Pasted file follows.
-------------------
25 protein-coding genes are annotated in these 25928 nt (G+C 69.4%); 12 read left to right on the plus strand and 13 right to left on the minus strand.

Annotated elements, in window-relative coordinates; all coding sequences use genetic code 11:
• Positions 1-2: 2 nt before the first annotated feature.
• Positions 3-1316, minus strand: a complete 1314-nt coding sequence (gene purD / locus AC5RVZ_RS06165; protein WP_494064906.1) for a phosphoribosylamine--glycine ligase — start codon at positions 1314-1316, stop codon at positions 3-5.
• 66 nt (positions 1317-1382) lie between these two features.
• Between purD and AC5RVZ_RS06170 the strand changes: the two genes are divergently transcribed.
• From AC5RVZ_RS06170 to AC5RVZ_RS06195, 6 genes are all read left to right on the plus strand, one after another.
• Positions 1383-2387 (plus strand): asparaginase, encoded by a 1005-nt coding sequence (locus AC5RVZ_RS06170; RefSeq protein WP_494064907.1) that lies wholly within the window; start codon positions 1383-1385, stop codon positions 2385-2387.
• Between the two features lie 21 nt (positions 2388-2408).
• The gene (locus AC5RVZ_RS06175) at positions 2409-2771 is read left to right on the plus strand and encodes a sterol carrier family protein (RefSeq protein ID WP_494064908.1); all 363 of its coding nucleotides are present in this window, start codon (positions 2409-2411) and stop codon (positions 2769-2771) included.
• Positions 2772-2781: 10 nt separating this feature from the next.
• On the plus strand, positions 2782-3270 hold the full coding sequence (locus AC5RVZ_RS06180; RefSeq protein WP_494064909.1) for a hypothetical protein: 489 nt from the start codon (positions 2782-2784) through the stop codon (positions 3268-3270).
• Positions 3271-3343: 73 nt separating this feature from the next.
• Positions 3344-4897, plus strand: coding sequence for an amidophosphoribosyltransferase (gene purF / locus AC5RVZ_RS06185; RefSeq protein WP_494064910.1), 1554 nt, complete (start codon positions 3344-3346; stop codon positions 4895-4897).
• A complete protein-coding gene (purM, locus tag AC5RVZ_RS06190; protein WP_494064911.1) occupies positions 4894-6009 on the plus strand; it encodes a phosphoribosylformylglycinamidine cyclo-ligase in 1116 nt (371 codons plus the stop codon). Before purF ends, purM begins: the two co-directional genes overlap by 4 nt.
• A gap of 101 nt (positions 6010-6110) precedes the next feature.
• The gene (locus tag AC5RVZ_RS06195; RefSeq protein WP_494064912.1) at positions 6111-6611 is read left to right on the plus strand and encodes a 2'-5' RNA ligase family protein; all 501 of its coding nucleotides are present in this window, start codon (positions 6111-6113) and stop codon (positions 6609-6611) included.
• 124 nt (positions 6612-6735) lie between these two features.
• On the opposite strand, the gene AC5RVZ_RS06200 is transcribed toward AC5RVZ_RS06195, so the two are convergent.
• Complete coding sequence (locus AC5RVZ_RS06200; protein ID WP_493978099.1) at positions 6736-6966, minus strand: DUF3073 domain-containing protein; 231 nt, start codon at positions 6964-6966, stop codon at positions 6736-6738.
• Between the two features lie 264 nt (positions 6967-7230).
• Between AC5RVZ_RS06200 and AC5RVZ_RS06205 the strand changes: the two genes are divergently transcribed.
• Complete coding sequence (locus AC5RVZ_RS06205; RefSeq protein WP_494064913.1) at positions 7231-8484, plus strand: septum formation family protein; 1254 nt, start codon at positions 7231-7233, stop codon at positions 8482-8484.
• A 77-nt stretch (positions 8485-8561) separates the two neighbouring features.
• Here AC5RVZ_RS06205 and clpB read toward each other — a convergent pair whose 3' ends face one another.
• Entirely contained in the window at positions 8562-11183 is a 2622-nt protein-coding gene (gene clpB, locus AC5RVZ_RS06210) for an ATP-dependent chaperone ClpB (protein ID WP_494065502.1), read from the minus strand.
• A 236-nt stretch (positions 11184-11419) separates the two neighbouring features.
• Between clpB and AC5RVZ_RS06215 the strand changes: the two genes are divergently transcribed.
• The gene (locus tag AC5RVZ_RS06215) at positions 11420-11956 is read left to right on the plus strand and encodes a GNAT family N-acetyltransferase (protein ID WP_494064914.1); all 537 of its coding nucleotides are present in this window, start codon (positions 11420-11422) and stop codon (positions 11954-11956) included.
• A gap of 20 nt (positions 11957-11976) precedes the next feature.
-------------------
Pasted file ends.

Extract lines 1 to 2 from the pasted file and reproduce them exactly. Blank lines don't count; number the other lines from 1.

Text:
25 protein-coding genes are annotated in these 25928 nt (G+C 69.4%); 12 read left to right on the plus strand and 13 right to left on the minus strand.

Annotated elements, in window-relative coordinates; all coding sequences use genetic code 11: